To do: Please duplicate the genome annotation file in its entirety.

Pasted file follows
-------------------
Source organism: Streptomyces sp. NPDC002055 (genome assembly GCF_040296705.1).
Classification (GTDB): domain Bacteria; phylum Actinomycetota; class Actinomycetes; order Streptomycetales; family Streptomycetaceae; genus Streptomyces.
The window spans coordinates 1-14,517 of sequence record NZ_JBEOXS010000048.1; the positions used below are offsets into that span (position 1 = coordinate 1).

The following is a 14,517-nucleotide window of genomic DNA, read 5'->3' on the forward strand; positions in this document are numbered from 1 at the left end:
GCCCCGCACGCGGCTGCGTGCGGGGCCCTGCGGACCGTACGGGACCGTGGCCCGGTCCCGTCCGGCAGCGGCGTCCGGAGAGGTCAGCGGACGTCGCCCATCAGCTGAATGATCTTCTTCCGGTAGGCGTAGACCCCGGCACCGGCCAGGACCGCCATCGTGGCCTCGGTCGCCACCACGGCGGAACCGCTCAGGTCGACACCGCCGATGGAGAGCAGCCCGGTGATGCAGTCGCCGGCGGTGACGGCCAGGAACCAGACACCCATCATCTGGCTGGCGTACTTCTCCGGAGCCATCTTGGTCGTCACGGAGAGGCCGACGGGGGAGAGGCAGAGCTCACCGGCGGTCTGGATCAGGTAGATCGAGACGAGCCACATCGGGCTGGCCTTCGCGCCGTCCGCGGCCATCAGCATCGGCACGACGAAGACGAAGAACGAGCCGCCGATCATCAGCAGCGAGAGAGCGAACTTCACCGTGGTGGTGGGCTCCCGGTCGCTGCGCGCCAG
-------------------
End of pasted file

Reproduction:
Source organism: Streptomyces sp. NPDC002055 (genome assembly GCF_040296705.1).
Classification (GTDB): domain Bacteria; phylum Actinomycetota; class Actinomycetes; order Streptomycetales; family Streptomycetaceae; genus Streptomyces.
The window spans coordinates 1-14,517 of sequence record NZ_JBEOXS010000048.1; the positions used below are offsets into that span (position 1 = coordinate 1).

The following is a 14,517-nucleotide window of genomic DNA, read 5'->3' on the forward strand; positions in this document are numbered from 1 at the left end:
GCCCCGCACGCGGCTGCGTGCGGGGCCCTGCGGACCGTACGGGACCGTGGCCCGGTCCCGTCCGGCAGCGGCGTCCGGAGAGGTCAGCGGACGTCGCCCATCAGCTGAATGATCTTCTTCCGGTAGGCGTAGACCCCGGCACCGGCCAGGACCGCCATCGTGGCCTCGGTCGCCACCACGGCGGAACCGCTCAGGTCGACACCGCCGATGGAGAGCAGCCCGGTGATGCAGTCGCCGGCGGTGACGGCCAGGAACCAGACACCCATCATCTGGCTGGCGTACTTCTCCGGAGCCATCTTGGTCGTCACGGAGAGGCCGACGGGGGAGAGGCAGAGCTCACCGGCGGTCTGGATCAGGTAGATCGAGACGAGCCACATCGGGCTGGCCTTCGCGCCGTCCGCGGCCATCAGCATCGGCACGACGAAGACGAAGAACGAGCCGCCGATCATCAGCAGCGAGAGAGCGAACTTCACCGTGGTGGTGGGCTCCCGGTCGCTGCGCGCCAG